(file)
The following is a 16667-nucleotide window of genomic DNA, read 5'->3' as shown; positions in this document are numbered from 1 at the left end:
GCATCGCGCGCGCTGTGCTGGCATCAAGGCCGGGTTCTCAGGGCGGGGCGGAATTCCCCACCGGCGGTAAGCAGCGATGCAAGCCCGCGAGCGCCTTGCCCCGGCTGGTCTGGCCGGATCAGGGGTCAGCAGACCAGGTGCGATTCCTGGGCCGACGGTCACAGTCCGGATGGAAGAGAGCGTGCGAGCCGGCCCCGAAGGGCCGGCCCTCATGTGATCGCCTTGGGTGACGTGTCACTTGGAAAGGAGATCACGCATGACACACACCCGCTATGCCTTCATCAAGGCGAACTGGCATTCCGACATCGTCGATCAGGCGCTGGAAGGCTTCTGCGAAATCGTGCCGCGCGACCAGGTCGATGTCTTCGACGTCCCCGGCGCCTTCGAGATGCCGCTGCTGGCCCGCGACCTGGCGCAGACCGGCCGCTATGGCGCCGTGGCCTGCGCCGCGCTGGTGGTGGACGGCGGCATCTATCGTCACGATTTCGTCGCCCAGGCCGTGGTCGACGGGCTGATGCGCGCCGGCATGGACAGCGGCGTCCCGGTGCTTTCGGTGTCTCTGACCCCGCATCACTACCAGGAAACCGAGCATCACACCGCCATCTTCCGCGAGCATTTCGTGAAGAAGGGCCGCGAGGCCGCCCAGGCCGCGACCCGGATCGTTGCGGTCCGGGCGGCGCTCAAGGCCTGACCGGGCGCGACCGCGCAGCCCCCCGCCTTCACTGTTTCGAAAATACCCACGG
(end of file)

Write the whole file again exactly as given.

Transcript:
The following is a 16667-nucleotide window of genomic DNA, read 5'->3' as shown; positions in this document are numbered from 1 at the left end:
GCATCGCGCGCGCTGTGCTGGCATCAAGGCCGGGTTCTCAGGGCGGGGCGGAATTCCCCACCGGCGGTAAGCAGCGATGCAAGCCCGCGAGCGCCTTGCCCCGGCTGGTCTGGCCGGATCAGGGGTCAGCAGACCAGGTGCGATTCCTGGGCCGACGGTCACAGTCCGGATGGAAGAGAGCGTGCGAGCCGGCCCCGAAGGGCCGGCCCTCATGTGATCGCCTTGGGTGACGTGTCACTTGGAAAGGAGATCACGCATGACACACACCCGCTATGCCTTCATCAAGGCGAACTGGCATTCCGACATCGTCGATCAGGCGCTGGAAGGCTTCTGCGAAATCGTGCCGCGCGACCAGGTCGATGTCTTCGACGTCCCCGGCGCCTTCGAGATGCCGCTGCTGGCCCGCGACCTGGCGCAGACCGGCCGCTATGGCGCCGTGGCCTGCGCCGCGCTGGTGGTGGACGGCGGCATCTATCGTCACGATTTCGTCGCCCAGGCCGTGGTCGACGGGCTGATGCGCGCCGGCATGGACAGCGGCGTCCCGGTGCTTTCGGTGTCTCTGACCCCGCATCACTACCAGGAAACCGAGCATCACACCGCCATCTTCCGCGAGCATTTCGTGAAGAAGGGCCGCGAGGCCGCCCAGGCCGCGACCCGGATCGTTGCGGTCCGGGCGGCGCTCAAGGCCTGACCGGGCGCGACCGCGCAGCCCCCCGCCTTCACTGTTTCGAAAATACCCACGG